This book tells the story of the Royal Shakespeare Company’s acclaimed and influential project to transform the teaching of Shakespeare in schools. It examines their approaches to making his plays more accessible, enjoyable and relevant to young people, describing the innovative classroom practices that the Company has pioneered and locating these within a clearly articulated theory of learning. It also provides evidence of their impact on children and young people’s experience of Shakespeare, drawing upon original research as well as research commissioned by the RSC itself.
Authoritative but highly readable, the book is relevant to anyone with an interest in the teaching of Shakespeare, and in how a major cultural organisation can have a real impact on the education of young people from a wide range of social backgrounds. It benefits from interviews with key policy makers and practitioners from within the RSC, including their legendary voice coach, Cicely Berry, and with internationally renowned figures such as the writer and academic, Jonathan Bate; the previous artistic director of the RSC, Michael Boyd; and the celebrated playwright, Tim Crouch.
By Joe Winston

Voice StudiesVoice Studies: Critical Approaches to Process, Performance and Experience

Voice Studies brings together leading international scholars and practitioners, to re-examine what voice is, what voice does, and what we mean by ‘voice studies’ in the process and experience of performance. This dynamic and interdisciplinary publication draws on a broad range of approaches, from composing and voice teaching through to psychoanalysis and philosophy, including:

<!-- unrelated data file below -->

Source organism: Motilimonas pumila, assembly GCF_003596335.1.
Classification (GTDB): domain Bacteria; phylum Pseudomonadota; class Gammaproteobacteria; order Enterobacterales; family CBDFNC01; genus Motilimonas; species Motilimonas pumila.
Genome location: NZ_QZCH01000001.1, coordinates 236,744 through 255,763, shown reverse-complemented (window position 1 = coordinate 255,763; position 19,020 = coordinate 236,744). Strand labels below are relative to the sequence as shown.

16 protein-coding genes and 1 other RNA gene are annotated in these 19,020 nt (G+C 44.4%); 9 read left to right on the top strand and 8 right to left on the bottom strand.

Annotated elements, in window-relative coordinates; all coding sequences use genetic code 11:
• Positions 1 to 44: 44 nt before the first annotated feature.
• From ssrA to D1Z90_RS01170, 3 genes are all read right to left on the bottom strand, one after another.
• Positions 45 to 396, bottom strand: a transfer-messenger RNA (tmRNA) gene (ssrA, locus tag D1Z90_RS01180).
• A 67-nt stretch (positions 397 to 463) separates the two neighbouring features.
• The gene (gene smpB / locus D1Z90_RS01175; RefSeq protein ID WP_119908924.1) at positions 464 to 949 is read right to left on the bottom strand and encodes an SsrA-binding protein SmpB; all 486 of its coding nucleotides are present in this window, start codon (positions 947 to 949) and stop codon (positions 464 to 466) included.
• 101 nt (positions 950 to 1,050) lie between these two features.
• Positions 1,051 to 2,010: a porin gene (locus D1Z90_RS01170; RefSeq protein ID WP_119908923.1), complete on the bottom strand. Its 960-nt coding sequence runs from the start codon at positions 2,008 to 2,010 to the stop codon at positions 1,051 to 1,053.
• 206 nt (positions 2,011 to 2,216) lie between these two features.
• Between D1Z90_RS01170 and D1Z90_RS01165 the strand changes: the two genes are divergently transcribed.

• voice training from the Alexander Technique to practice-as-research;
  • operatic and extended voices in early baroque and contemporary underwater singing;
  • voices across cultures, from site-specific choral performance in Kentish mines and Australian sound art, to the laments of Kraho Indians, Korean pansori and Javanese wayang;
  • voice, embodiment and gender in Robertson’s 1798 production of Phantasmagoria, Cathy Berberian radio show, and Romeo Castellucci’s theatre;
  • perceiving voice as a composer, listener, or as eavesdropper;
  • voice, technology and mobile apps.

With contributions spanning six continents, the volume considers the processes of teaching or writing for voice, the performance of voice in theatre, live art, music, and on recordings, and the experience of voice in acoustic perception and research. It concludes with a multifaceted series of short provocations that simply revisit the core question of the whole volume: what is voice studies?
By Konstantinos Thomaidis and Ben Macpherson

Publisher: National Drama Publications

ISSN 2040-2228

©2013 National Drama - Drama Research: international journal of drama in education

© Copyright National Drama 2017